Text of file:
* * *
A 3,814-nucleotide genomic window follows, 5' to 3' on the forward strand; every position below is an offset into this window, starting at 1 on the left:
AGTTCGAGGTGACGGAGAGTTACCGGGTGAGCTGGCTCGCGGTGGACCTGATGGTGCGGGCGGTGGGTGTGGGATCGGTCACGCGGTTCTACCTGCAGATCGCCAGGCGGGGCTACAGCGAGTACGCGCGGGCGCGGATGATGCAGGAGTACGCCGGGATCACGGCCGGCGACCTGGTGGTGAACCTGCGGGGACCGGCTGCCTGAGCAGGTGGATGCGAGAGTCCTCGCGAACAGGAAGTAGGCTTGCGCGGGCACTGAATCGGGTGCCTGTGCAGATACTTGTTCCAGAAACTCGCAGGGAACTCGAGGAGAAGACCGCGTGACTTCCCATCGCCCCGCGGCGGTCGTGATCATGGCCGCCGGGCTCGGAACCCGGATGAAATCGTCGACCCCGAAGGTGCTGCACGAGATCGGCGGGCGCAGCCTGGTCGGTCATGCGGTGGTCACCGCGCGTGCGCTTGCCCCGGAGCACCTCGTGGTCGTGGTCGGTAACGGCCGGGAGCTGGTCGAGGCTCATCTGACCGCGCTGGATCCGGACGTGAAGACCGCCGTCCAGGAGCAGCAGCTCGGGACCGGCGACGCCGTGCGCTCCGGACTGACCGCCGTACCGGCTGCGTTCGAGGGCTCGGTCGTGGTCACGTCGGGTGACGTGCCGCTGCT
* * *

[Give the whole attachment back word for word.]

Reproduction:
A 3,814-nucleotide genomic window follows, 5' to 3' on the forward strand; every position below is an offset into this window, starting at 1 on the left:
AGTTCGAGGTGACGGAGAGTTACCGGGTGAGCTGGCTCGCGGTGGACCTGATGGTGCGGGCGGTGGGTGTGGGATCGGTCACGCGGTTCTACCTGCAGATCGCCAGGCGGGGCTACAGCGAGTACGCGCGGGCGCGGATGATGCAGGAGTACGCCGGGATCACGGCCGGCGACCTGGTGGTGAACCTGCGGGGACCGGCTGCCTGAGCAGGTGGATGCGAGAGTCCTCGCGAACAGGAAGTAGGCTTGCGCGGGCACTGAATCGGGTGCCTGTGCAGATACTTGTTCCAGAAACTCGCAGGGAACTCGAGGAGAAGACCGCGTGACTTCCCATCGCCCCGCGGCGGTCGTGATCATGGCCGCCGGGCTCGGAACCCGGATGAAATCGTCGACCCCGAAGGTGCTGCACGAGATCGGCGGGCGCAGCCTGGTCGGTCATGCGGTGGTCACCGCGCGTGCGCTTGCCCCGGAGCACCTCGTGGTCGTGGTCGGTAACGGCCGGGAGCTGGTCGAGGCTCATCTGACCGCGCTGGATCCGGACGTGAAGACCGCCGTCCAGGAGCAGCAGCTCGGGACCGGCGACGCCGTGCGCTCCGGACTGACCGCCGTACCGGCTGCGTTCGAGGGCTCGGTCGTGGTCACGTCGGGTGACGTGCCGCTGCT